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Electrical Safety Toolbox Talk

In this electrical safety toolbox talk, learn about potential electrical hazards on the jobsite.

Electrical Safety Talk

When working on a construction site, you must stay aware of many different safety risks. One of the biggest hazards to construction workers and electrical contractors in particular is electricity.

Understanding the dangers of electricity and knowing how to avoid them is the first step of electrical safety.

How dangerous is electricity?

Unfortunately, many people are completely unaware of the risks electricity poses until it’s too late.

According to Electrical Safety Foundation International, between 1992 and 2010 there were 5,096 fatalities in the United States due to contact with electricity. There were a total of 66,748 injuries that required days away from work in the same time period due to electricity. The majority of these electrical injuries and fatalities were in the construction industry.

These statistics do not include injuries caused by secondary events. A secondary event is an injury indirectly caused by electricity—for example, an individual falling from a ladder due to getting shocked. If these types of injuries were included, the numbers would be even higher.

Also, every day there are workers who suffer some type of shock but do not seek or require treatment for their injuries. Because of this, it is difficult to fully track the total impact of electrical shock in the workplace.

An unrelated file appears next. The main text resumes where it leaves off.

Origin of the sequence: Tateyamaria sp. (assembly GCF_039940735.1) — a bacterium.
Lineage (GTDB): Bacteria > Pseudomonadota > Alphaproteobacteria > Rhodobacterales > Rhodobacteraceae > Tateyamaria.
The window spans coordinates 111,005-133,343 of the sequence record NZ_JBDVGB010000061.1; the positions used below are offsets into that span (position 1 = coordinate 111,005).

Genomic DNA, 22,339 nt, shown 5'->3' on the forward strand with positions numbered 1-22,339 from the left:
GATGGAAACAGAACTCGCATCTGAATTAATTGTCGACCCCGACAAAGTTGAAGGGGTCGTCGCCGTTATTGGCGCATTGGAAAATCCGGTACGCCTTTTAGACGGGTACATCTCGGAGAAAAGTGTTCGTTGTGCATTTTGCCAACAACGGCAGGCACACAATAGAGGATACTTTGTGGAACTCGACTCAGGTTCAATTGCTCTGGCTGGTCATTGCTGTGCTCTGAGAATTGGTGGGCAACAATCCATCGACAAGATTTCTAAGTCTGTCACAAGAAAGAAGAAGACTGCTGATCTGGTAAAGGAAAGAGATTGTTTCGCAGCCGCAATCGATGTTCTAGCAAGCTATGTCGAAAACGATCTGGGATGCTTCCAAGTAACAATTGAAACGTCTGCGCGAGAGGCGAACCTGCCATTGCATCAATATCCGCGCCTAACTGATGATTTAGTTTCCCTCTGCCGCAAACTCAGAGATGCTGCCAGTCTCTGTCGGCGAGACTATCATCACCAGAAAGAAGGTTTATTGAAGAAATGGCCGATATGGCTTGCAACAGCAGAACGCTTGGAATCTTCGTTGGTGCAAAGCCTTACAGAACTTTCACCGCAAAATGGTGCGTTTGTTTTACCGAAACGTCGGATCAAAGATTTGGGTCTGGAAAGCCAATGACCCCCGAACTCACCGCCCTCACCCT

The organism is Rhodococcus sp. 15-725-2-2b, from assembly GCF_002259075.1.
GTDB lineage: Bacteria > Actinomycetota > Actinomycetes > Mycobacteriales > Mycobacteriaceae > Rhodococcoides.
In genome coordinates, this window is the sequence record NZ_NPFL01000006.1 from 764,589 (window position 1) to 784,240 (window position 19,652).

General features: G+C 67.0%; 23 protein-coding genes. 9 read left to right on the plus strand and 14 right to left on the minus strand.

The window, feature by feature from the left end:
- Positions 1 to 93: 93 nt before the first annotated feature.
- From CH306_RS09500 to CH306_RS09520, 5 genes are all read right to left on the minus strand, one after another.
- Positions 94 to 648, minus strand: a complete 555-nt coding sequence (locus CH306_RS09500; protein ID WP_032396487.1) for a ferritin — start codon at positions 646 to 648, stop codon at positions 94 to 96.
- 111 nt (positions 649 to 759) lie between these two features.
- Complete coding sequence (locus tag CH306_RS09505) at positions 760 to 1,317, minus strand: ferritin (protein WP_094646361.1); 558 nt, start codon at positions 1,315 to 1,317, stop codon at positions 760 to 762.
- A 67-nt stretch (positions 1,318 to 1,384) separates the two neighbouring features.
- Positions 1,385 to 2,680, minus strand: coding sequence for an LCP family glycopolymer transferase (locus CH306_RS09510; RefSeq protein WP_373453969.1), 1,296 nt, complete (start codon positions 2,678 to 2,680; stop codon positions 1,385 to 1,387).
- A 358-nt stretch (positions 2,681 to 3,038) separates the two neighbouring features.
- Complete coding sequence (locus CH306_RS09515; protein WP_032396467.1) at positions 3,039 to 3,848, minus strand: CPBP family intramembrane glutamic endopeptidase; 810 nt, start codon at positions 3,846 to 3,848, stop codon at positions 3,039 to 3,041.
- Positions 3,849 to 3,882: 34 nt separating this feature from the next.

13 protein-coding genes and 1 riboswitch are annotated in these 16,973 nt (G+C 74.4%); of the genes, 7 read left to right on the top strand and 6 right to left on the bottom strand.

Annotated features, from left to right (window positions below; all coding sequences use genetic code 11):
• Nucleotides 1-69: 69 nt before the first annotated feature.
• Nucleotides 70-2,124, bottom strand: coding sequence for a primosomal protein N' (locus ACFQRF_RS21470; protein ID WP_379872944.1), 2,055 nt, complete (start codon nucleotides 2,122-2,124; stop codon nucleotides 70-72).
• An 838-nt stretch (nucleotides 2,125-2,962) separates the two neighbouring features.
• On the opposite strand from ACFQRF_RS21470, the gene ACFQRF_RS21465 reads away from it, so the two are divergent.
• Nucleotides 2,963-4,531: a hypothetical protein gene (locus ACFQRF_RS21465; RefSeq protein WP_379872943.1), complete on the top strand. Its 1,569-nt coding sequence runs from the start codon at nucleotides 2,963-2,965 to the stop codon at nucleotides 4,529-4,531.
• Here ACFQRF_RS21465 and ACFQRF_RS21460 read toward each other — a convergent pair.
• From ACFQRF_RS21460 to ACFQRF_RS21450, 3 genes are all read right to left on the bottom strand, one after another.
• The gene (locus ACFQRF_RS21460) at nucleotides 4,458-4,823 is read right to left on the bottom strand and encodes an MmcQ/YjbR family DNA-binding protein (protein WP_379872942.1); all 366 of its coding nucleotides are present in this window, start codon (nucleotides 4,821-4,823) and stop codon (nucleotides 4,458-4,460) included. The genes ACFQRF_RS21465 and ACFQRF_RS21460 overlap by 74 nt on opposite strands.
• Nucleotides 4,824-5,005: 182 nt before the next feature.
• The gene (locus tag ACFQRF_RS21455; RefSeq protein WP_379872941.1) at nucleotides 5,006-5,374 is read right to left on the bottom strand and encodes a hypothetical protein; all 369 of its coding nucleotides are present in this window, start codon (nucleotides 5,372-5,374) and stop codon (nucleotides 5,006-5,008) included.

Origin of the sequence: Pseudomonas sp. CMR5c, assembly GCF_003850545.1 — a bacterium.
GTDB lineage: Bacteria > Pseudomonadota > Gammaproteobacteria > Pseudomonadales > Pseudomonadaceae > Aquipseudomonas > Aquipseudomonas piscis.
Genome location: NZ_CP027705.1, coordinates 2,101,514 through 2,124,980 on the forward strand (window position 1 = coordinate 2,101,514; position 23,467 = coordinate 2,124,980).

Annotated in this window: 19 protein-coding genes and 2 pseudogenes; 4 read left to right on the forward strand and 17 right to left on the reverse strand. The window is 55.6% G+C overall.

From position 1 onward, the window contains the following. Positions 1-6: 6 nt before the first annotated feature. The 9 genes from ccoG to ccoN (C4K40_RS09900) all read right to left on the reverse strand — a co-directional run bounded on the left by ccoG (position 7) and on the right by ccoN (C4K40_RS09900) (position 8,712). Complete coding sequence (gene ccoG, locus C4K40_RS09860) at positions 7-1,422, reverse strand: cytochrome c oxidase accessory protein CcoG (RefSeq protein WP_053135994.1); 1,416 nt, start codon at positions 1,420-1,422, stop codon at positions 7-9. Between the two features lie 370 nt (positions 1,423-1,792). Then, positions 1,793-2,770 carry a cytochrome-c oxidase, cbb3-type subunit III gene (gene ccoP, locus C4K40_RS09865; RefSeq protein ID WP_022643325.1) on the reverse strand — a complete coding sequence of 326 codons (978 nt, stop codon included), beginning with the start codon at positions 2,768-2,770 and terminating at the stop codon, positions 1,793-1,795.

Common electrical hazards

In order to properly protect yourself and everyone else on the jobsite, you will need to be sure everyone is aware of common electrical hazards. The first step to avoiding accidents and injuries is knowing the potential dangers.

Here are some of the different types of electrical hazards:

Improper grounding

Grounding is the process used to eliminate unwanted voltage. A ground is a physical connection to the earth. This allows leakage voltage to dissipate to the ground instead of going through you and possibly causing an injury.

When a power tool is not grounded properly, a hazard exists because unwanted voltage cannot be safely eliminated. The metal parts of an electrical wiring system that we touch (switch plates, ceiling light fixtures, conduit, etc.) should be grounded and at 0 volts. If the system is not grounded properly, these parts may become energized.

If you contact a defective electrical device that is not grounded (or grounded improperly), the electrical current will take the path of least resistance which will be you, and you will experience an electric shock.

Exposed electrical parts

When covers of electrical panels or equipment are broken, incomplete, or missing this creates a serious hazard. Some exposed electrical parts hazards to look out for are:

  • Wires or other electrical parts that are exposed

  • Cover removed from a wiring or breaker box

  • Missing breaker from a panel box exposing the wires or terminals

  • Overhead wires coming into the job site that may be exposed

  • Exposed electrical terminals in motors, appliances, and electric equipment

  • Older equipment that may have exposed electrical parts